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Dec 1, 2014

Tackling Builder’s Lack Of Asbestos Awareness And The Importance Of Asbestos Surveys

 
 
 

The results of the latest Health and Safety Executive (HSE) inspections of work sites clearly flagged up a continuing lack of care and attention to ensure contractors are protected from potential health risks, including exposure to asbestos. Around half of all sites inspected even revealed “dangerous practices” and more than three in five failed in their duty to properly deal with asbestos dust.

Asbestos information campaigns are regularly mounted by HSE, and there many asbestos training courses run by building industry professionals. Nevertheless, a persistent number of smaller building firms continue to display a shocking disregard for the correct procedures and a lack of asbestos awareness to the risk of direct contact with the deadly fibre particles. Cases of on-site negligence are a regular feature of court proceedings, where it’s also regularly heard that there’s been a failure to carry out an authorised survey/risk assessment before work begins.

A precise and detailed record

Asbestos survey reports are used to create a precise and detailed record of where asbestos containing materials are to be found throughout an entire premises, the condition of the asbestos, and is aimed at protecting all building occupants – not just building contractors – from asbestos exposure. Where a decision has been agreed that asbestos is not to be removed, the survey provides key information for ongoing control management and awareness training to ensure all building occupants are safe from any asbestos contamination or airborne fibres.

There are broadly three types of survey, in which the first two categories are now generally known as ‘management surveys’ and the third type as a refurbishment/demolition survey.

Management Survey: A visual inspection only “where it is presumed that any suspect material found on a premises will contain asbestos, unless there is strong evidence to conclude that it is highly unlikely to contain asbestos.” Photographic evidence is collected, along with material type, extent and condition data recorded on a main survey document.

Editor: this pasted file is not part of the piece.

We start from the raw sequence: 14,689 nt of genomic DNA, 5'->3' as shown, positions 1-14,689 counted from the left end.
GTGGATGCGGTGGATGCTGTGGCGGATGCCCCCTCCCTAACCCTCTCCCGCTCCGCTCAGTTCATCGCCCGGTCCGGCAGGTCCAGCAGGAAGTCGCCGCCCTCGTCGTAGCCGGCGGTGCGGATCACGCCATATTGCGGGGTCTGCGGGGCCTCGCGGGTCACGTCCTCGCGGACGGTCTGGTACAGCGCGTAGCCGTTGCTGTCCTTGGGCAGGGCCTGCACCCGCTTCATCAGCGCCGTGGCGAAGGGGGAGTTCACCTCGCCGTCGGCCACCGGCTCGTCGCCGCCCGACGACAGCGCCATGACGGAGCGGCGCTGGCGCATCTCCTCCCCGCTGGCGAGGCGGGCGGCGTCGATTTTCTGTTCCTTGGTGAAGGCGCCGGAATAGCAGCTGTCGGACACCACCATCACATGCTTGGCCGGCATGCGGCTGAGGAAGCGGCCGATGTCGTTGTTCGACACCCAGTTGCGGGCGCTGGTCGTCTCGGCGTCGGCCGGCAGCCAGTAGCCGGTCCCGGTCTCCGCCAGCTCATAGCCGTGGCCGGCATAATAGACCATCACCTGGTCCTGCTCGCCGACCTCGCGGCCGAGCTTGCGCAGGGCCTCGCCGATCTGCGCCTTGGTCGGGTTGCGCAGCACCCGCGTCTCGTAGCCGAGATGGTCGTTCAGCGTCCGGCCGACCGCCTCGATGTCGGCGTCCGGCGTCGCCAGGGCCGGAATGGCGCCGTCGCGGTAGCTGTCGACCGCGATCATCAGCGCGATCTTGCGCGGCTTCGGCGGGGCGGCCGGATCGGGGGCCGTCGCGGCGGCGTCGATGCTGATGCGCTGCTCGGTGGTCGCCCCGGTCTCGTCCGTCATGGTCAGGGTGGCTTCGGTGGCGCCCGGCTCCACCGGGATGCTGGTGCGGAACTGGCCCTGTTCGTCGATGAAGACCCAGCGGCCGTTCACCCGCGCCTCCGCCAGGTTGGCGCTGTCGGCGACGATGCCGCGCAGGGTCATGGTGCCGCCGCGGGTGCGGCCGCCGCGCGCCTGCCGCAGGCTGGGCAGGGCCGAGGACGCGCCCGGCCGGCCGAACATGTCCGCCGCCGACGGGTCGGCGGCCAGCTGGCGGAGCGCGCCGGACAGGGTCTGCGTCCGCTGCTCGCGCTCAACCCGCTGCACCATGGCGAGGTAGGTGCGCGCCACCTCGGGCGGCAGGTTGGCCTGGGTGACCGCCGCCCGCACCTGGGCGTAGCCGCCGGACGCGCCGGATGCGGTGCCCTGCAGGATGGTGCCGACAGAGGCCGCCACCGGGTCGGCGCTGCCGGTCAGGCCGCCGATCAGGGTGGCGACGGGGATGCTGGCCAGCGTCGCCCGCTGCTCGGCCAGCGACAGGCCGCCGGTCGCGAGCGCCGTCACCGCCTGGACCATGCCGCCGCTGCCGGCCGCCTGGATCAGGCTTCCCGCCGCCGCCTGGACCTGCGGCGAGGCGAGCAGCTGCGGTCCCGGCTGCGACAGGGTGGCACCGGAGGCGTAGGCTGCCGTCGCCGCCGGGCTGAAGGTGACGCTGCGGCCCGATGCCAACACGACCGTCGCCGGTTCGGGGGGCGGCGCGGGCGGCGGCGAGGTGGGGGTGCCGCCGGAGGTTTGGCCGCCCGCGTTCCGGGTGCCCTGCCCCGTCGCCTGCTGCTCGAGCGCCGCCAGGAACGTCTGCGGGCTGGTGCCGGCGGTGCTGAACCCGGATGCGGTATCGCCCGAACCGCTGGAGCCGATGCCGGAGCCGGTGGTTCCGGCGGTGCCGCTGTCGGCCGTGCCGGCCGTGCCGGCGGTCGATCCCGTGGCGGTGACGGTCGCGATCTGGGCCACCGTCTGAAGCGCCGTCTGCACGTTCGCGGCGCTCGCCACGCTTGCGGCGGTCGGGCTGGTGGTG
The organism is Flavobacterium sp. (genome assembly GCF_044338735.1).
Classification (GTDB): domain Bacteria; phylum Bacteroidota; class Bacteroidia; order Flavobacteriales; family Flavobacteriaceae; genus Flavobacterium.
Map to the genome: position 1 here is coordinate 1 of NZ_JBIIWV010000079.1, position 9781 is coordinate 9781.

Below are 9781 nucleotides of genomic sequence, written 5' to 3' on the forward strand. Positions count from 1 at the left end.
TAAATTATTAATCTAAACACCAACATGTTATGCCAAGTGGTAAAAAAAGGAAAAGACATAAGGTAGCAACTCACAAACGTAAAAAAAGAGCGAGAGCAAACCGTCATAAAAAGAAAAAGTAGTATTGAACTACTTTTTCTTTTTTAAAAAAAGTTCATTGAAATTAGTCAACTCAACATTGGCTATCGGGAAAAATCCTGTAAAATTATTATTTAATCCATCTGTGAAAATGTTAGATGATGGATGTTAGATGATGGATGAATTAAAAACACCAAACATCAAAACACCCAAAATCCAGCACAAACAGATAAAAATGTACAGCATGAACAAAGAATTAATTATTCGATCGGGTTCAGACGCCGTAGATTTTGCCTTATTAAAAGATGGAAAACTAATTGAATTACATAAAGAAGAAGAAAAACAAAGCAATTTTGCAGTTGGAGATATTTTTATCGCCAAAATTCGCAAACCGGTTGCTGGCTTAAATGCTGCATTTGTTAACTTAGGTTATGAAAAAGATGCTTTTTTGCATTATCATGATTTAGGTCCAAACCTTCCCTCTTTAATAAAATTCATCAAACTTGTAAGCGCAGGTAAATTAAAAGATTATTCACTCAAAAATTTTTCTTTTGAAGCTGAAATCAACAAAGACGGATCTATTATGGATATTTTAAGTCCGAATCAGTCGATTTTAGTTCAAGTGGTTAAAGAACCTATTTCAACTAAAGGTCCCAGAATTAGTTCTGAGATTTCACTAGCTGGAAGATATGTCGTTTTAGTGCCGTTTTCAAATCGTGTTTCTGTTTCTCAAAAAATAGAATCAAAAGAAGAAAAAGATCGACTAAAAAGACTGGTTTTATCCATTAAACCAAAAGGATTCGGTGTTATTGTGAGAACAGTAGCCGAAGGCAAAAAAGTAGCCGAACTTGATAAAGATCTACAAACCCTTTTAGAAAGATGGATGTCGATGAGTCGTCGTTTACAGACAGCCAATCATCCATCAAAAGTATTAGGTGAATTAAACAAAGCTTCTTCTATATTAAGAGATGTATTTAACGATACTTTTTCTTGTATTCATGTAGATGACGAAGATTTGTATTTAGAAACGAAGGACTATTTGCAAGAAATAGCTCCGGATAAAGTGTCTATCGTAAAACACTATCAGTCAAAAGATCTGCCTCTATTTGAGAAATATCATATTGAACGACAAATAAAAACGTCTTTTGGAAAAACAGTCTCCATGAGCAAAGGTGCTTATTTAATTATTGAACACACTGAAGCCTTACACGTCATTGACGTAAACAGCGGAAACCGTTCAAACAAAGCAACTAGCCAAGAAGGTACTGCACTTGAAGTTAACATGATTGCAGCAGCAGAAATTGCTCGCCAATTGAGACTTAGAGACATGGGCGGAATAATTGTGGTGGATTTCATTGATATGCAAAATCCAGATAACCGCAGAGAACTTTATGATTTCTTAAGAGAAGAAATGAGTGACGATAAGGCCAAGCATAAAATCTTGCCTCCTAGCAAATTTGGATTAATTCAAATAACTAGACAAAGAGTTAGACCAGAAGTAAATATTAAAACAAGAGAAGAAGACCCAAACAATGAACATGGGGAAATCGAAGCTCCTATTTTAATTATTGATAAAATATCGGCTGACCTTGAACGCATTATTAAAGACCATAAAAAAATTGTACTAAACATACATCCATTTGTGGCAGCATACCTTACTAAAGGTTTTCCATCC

Sample Survey: Provision of a laboratory confirmed sample analysis. Similar to a Management Survey, but a small sample of the potential ACM is collected to be tested at a United Kingdom Accreditation Service (UKAS) Laboratory.

Refurbishment and Demolition Survey: A full ‘intrusive’ survey where it asbestos is suspected to be present under the floor, in the walls or between layers of the ceiling, and which must be opened up with possible damage to the fabric of the building. Consequently, the surveyor must be supplied with a full ‘plan of works’ before the survey work commences.

Where asbestos materials are discovered and to be removed, it is mandatory that only licensed contractors for waste asbestos removal undertake the necessary procedures for the secure handling and disposal. Non-licensed contractors must also follow a specific set of HSE guidelines for correctly dealing with asbestos, including personal protective equipment and cleaning materials.

Fail to understand the extent of the health risks

In some cases, a firm may deliberately flout procedures simply to “save time and costs.” However, it has also been found that there can be a number of building industry and related trade workers who fail to understand the extent of the health risks they are exposed to every time they encounter asbestos materials on-site.

When disturbed, asbestos fibre dust can be released into the air and inhaled, with the potential to remain within the lung linings, causing inflammation and eventually asbestosis disease. Over a period of time ( up to 50  years) the tissue cells can turn cancerous, forming incurable malignant mesothelioma tumours.

In the Great British Asbestos in Buildings Survey 2011, it was found that one in four tradesmen were unaware they came into direct contact with asbestos, and just one in eight claimed to have a good working knowledge or qualifications in asbestos handling and disposal procedures.

The challenge of protecting trade occupations as well as others on site from asbestos exposure continues to be a crucial task. As many as half a million commercial, public and residential properties built or renovated before the 1980s and 90s are thought to still retain hidden asbestos-containing materials, and more than 1.8 million people with occupational access to asbestos are annually exposed.

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